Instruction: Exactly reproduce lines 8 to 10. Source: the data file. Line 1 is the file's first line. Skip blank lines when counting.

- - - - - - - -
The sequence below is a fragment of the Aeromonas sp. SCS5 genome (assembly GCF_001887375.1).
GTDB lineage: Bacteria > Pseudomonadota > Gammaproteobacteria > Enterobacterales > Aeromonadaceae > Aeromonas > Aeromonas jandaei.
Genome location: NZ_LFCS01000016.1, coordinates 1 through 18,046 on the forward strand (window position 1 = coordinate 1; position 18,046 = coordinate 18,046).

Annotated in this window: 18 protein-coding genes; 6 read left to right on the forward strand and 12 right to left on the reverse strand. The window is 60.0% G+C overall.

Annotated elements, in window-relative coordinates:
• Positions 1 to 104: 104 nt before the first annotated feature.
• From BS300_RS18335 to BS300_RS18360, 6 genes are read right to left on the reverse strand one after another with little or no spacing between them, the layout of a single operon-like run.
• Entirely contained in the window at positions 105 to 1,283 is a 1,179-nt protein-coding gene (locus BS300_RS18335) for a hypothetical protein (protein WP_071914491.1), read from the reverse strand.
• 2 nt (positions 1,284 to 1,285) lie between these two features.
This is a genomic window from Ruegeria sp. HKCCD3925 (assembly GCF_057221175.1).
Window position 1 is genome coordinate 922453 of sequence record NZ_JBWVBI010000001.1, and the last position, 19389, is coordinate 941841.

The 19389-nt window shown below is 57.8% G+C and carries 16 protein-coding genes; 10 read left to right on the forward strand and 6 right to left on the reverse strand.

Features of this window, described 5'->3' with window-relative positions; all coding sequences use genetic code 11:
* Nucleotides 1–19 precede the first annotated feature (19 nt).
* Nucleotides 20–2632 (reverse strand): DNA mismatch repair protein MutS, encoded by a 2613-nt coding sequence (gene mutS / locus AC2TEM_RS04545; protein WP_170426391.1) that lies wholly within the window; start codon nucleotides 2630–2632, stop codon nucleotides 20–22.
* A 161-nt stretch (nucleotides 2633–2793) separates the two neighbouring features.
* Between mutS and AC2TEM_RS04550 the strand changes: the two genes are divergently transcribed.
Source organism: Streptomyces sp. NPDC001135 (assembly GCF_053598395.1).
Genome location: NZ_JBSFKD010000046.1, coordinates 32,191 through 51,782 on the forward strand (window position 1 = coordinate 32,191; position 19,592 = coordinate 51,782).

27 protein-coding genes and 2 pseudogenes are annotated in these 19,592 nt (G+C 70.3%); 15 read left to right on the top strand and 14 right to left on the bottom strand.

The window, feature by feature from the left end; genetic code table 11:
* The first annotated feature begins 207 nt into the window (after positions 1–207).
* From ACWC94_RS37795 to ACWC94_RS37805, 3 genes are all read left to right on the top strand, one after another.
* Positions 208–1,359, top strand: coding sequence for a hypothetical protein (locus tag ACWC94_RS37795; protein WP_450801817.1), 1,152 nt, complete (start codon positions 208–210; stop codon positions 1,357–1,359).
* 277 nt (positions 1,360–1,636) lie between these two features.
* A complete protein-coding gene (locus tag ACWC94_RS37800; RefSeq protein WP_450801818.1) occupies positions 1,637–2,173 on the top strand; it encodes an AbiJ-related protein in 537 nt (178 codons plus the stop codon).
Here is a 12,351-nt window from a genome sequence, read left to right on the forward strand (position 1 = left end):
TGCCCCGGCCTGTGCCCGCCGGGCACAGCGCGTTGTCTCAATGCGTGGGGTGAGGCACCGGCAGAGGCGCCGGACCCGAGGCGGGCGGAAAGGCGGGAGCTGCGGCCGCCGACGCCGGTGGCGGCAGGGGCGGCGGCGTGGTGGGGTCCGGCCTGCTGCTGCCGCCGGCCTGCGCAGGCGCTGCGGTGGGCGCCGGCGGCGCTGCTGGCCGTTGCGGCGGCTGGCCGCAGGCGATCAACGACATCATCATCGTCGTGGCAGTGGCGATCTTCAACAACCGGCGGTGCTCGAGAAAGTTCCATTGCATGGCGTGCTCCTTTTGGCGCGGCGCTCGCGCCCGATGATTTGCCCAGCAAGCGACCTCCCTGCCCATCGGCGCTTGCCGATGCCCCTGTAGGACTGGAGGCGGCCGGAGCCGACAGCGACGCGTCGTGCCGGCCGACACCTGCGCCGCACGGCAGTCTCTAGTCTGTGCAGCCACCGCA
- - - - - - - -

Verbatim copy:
• Entirely contained in the window at positions 105 to 1,283 is a 1,179-nt protein-coding gene (locus BS300_RS18335) for a hypothetical protein (protein WP_071914491.1), read from the reverse strand.
• 2 nt (positions 1,284 to 1,285) lie between these two features.
This is a genomic window from Ruegeria sp. HKCCD3925 (assembly GCF_057221175.1).